s bigger and bigger! Dan finally came up with the idea of making the living room on the top level cantilevered out with no basement under it meant that I could have a larger top level and keep the basement at the size I wanted it at.
Looking back at the process now, one of the items I am glad we did not compromise on was the need to keep all hot water outlets within 25 feet of the water heater. This has increased my enjoyment of the house as well as paying off with savings on our energy bills. When I turn on the hot water whether in the shower or at the kitchen faucet, I have hot water in just a couple s
conds, usually even before I can get my hand under the faucet. Working on other people’s houses for years I have heard many complaints of recirculation systems not working the way they want them too, or having them use too much energy. This is the best of both worlds, hot water when I want it, almost instantly, and no additional cost to implement it. This is a very green feature that costs nothing to implement and in fact probably reduced the cost of our plumbing installation as all of our piping was shorter than in most houses today. There are many green features that cost nothing to implement.
One item I am sad we were unable to fit
into our design is using gray water from the bathroom sinks to flush the toilets. To make this work the toilets have to be right beside the sinks and there was no layout where we could pull this off without losing some of the other design elements.
The Finished Product
The overall design of our house ended up being 18 feet from front to back. I know this seems small to most, but it works perfectly for us. The house starts with an 8 fo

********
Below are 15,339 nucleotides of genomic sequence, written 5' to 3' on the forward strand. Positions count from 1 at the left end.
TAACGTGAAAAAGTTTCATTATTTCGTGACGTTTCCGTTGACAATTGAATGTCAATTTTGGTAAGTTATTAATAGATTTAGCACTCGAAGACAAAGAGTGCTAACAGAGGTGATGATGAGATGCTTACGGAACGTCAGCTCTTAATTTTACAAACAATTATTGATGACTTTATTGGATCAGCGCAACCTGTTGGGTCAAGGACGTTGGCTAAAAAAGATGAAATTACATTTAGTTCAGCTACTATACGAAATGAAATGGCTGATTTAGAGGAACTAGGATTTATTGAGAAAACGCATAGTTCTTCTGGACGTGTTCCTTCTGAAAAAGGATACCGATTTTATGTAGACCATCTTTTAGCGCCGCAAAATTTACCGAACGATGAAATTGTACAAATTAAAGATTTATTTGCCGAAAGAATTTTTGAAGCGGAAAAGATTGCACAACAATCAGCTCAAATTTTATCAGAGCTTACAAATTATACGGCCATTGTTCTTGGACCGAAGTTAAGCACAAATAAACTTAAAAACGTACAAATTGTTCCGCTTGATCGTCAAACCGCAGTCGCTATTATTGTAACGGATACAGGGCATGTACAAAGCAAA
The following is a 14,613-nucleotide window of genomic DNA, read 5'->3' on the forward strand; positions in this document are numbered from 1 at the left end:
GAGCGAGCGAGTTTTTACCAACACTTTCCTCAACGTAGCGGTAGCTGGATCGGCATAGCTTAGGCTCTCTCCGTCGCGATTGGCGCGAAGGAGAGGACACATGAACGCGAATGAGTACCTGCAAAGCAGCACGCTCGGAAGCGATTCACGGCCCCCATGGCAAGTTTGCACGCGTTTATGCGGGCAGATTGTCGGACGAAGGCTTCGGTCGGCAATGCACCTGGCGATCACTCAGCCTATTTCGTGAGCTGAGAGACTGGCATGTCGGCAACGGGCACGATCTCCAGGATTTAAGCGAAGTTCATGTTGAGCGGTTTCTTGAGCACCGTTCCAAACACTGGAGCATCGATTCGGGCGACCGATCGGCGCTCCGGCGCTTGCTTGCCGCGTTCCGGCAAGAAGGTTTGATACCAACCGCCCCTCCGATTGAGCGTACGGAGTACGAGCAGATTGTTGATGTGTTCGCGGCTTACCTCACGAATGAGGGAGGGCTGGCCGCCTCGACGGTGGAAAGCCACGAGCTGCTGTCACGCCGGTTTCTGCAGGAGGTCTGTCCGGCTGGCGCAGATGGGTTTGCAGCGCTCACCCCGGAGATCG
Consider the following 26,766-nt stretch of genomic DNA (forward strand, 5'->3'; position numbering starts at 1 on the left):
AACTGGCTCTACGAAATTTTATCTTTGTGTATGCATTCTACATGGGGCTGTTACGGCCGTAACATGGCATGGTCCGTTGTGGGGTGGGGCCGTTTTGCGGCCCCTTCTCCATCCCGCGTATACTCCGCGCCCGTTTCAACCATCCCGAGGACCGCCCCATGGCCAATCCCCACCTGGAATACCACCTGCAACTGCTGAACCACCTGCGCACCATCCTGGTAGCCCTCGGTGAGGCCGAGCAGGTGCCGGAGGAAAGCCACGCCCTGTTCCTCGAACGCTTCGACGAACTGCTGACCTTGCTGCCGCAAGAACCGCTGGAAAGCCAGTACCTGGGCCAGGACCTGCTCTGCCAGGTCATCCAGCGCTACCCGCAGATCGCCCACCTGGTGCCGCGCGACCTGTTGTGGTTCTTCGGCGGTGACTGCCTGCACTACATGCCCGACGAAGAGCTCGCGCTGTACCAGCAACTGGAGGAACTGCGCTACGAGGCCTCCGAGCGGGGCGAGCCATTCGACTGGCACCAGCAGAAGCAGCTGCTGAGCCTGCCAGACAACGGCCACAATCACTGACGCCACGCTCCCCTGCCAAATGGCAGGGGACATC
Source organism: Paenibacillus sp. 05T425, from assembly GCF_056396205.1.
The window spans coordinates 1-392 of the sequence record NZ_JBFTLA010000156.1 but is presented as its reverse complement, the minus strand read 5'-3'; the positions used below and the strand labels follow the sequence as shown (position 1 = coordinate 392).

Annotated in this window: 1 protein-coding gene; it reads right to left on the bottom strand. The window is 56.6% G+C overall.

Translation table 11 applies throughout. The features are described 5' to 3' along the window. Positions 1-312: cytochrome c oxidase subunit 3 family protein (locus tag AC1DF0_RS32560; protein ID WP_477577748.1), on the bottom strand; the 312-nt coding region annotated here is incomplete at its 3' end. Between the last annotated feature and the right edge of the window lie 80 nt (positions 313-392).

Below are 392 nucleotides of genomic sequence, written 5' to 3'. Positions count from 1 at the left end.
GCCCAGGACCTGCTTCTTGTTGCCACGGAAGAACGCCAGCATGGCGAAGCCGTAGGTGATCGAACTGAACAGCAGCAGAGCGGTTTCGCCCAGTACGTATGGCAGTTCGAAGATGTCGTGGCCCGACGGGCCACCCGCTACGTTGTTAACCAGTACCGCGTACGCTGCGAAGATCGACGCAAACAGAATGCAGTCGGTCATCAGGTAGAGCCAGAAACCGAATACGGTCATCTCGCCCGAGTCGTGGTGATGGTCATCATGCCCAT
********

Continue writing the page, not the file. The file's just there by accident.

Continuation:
ot ceiling height on the front of the house and increases to 14 foot at the rear. Before we got the rear deck built, it truly looked like we had built half a house. The 12 foot wide deck (that runs the full length of the main portion of the house) and its roof make the other half of the house.
The top level of the house consists of the master bedroom and bath, with some office space in the bedroom, the laundry closet, kitchen, dining room/great room and a living room off the end of the house. Everything that I need to function on a daily basis is on the top level. The downstairs holds the 2 kids bedrooms,another bath, TV room and Dan’s Shop. The final square footage came in at 972 s.f. for the basement and 1136 s.f. for the upstairs for a total heated space of 2108 s.f. I emphasize heated space because we have a 54 foot by 12 foot deck upstairs and the same sized patio downstairs. We spend a lot of time on the deck and have plans to add an outdoor kitchen on one end of the patio. The other end of the patio is a great covered place for Dan to do his wood working out of the rain while leaving all his sawdust outside. This keeps his shop free from all the sawdust and that is a plus for everyone.
So there are lots of things to take into account when building your dream house. You should notice I did not discuss cabinets or countertops in any of this. Elements like that add to your enjoyment of the space but can be changed out later for something you like better if the money gets tight towards the end of construction. Try adding insulation later! It’s a whole lot harder than changing out countertops or flooring. Pulling all the competing desires into one design is a challenge but can be done. It was a very happy day when we had our approved set of plans back from the county permits office! Time to build!
Need some ideas for your house? I consider Sarah Susanka to be one of my favorite sources for ideas on building small, functional houses. Check out her website here: https://www.notsobighouse.com/author.asp
What are your design must haves? Let us know in the comments below!